Chaparral history, dynamics, and response to disturbance in southwest Oregon : insights from age structure Public Deposited

http://ir.library.oregonstate.edu/concern/graduate_thesis_or_dissertations/kw52jd525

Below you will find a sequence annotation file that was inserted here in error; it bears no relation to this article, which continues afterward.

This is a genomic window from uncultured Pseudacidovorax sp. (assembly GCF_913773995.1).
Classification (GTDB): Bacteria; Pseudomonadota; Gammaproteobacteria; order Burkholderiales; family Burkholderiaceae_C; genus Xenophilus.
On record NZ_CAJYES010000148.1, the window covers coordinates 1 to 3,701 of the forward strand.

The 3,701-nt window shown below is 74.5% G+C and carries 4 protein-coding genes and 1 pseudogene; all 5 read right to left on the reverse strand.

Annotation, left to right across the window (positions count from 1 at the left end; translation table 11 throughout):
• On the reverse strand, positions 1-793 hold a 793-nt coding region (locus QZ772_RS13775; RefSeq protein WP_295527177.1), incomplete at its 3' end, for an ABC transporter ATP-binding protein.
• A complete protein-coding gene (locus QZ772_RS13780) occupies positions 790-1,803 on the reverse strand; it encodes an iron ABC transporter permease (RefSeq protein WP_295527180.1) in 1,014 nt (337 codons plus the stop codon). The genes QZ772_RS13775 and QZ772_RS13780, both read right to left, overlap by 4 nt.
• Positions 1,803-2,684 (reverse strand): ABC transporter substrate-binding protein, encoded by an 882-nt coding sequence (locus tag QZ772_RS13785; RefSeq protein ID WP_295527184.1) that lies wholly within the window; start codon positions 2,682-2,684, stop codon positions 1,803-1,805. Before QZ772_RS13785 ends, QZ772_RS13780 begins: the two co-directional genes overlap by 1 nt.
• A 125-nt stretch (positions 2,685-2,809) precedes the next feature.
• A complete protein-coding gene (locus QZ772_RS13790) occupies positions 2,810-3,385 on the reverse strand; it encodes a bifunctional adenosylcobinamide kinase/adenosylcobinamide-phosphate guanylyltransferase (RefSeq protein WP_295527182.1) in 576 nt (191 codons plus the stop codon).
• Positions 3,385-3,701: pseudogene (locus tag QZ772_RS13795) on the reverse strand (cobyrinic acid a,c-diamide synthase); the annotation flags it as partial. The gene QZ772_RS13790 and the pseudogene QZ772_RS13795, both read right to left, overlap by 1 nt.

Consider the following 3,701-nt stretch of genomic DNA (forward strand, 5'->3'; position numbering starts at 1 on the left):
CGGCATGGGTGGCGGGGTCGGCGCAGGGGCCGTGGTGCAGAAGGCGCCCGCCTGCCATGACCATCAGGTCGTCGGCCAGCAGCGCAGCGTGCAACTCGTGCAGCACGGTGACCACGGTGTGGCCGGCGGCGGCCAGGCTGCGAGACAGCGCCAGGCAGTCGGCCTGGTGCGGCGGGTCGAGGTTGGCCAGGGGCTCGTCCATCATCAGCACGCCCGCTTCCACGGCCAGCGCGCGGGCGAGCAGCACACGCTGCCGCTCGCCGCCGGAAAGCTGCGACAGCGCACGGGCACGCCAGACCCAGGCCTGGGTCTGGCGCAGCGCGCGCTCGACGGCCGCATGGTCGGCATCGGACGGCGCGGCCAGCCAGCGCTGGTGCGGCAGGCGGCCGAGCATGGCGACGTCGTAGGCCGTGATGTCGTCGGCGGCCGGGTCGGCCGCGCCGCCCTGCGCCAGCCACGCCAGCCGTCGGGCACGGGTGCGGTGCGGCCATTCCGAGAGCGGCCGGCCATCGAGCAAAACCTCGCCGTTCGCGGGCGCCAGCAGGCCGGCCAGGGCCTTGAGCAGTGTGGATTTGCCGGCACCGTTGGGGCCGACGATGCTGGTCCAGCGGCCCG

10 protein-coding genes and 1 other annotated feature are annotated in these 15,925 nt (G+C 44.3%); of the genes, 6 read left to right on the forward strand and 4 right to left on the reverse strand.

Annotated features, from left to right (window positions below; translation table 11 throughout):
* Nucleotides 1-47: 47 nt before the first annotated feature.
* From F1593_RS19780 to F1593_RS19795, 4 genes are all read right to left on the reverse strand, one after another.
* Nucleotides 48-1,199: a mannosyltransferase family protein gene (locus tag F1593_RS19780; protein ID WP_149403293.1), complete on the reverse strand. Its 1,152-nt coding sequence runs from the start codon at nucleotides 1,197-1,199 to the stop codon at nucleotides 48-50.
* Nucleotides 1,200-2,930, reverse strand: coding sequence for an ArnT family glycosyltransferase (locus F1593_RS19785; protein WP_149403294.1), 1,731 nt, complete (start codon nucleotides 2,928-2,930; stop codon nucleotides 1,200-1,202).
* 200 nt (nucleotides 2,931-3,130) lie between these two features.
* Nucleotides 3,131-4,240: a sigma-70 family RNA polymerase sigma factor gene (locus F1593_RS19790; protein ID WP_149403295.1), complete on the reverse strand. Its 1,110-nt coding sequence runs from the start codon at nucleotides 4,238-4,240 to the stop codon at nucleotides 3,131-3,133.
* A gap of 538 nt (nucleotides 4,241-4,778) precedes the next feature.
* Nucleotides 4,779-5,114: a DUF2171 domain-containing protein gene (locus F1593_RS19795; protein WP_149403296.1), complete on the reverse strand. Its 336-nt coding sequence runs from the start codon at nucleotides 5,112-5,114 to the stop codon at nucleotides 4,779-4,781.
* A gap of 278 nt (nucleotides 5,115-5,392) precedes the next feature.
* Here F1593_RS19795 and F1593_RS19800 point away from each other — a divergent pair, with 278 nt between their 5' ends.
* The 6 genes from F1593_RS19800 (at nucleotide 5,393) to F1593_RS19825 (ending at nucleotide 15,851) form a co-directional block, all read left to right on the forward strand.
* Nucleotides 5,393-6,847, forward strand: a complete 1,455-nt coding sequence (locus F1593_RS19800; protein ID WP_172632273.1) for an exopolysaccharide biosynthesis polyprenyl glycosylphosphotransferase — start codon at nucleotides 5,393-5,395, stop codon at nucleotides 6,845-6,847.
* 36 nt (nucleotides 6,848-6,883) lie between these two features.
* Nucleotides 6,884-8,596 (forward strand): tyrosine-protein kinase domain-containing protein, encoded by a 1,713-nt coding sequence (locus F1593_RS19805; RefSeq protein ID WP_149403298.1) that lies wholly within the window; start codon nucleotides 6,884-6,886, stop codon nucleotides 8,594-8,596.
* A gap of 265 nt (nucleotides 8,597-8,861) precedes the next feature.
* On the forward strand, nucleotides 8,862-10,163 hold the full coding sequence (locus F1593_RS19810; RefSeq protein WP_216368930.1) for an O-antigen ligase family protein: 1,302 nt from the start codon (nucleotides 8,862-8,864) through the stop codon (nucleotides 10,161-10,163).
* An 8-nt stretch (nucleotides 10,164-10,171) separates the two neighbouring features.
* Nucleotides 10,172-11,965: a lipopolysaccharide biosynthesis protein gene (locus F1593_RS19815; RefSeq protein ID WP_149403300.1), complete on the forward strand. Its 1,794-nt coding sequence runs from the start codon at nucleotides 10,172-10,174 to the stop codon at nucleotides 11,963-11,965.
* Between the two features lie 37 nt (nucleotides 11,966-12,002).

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  • Fuels management on Bureau of Land Management lands in SW Oregon, USA, is motivated by the needs to reduce fire hazard and restore ecosystems thought to be impacted by fire suppression. Chaparral is one of the most characteristic vegetation communities of SW Oregon's interior valleys, and extensive acreages within this system are targeted annually for fuels treatment. However, this community is also poorly understood. Little is known about its response to fire suppression, and the assumptions justifying the need for fuels reduction and on which treatment prescriptions are based are extrapolations from other ecosystems. I studied patterns in chaparral age structure of two obligate-seeding shrubs, Arctostaphylos viscida C. Parry and Ceanothus cuneatus (Hook.) Nutt., for insights into the influences of environment and the two dominant disturbances in SW Oregon, fire and grazing, on population structure and dynamics. My 31 low to mid-elevation study sites represent four chaparral 'types' and a range in times since fire (22 yr to > 114 yr). My study area is near the northernmost extension of the California chaparral vegetation type, and results indicate that SW Oregon chaparral populations diverge from studied California chaparral populations in several fundamental ways. All stands unburned for > 30 yr were uneven-aged due to prolific recruitment in the absence of fire and appreciable fire survivorship. Relatively high shrub densities were associated with even-aged sites, but these sites were all young (< 30 yr) and density declined the longer stands were unburned. No relationships were detected between site environment or disturbance history and age structure in general, or the relative amount of fire-free recruitment or fire survivorship in particular. Results suggest that most, if not all, chaparral stands would over time develop uneven-aged structure across the range of environments represented in the study area. Current fuels treatment prescriptions in SW Oregon chaparral are predicated on the assumption that fire suppression has replaced naturally high-frequency, low-severity fires with less frequent and higher-severity fires due to an unnatural accumulation of fuels. However, it appears that this model is not appropriate for chaparral vegetation. Chaparral has apparently experienced a fire regime that is distinct from that of adjacent vegetation communities, and fire suppression does not appear to have altered overall chaparral structure or fire severity. Current fuels treatments are unlikely to reproduce stand structures observed in mature chaparral or in post-wildfire stands. Rather, fuels treatments are likely to alter the trajectory of chaparral development that appears to have been in place for the last century. Results clearly illuminate that chaparral encompasses a wide range of structures and responses to environment and disturbance, and imply that precepts of chaparral ecology and management should be tailored on a geographic basis. Results also underscore the need for management objectives to recognize differences among vegetation communities in complex environments.
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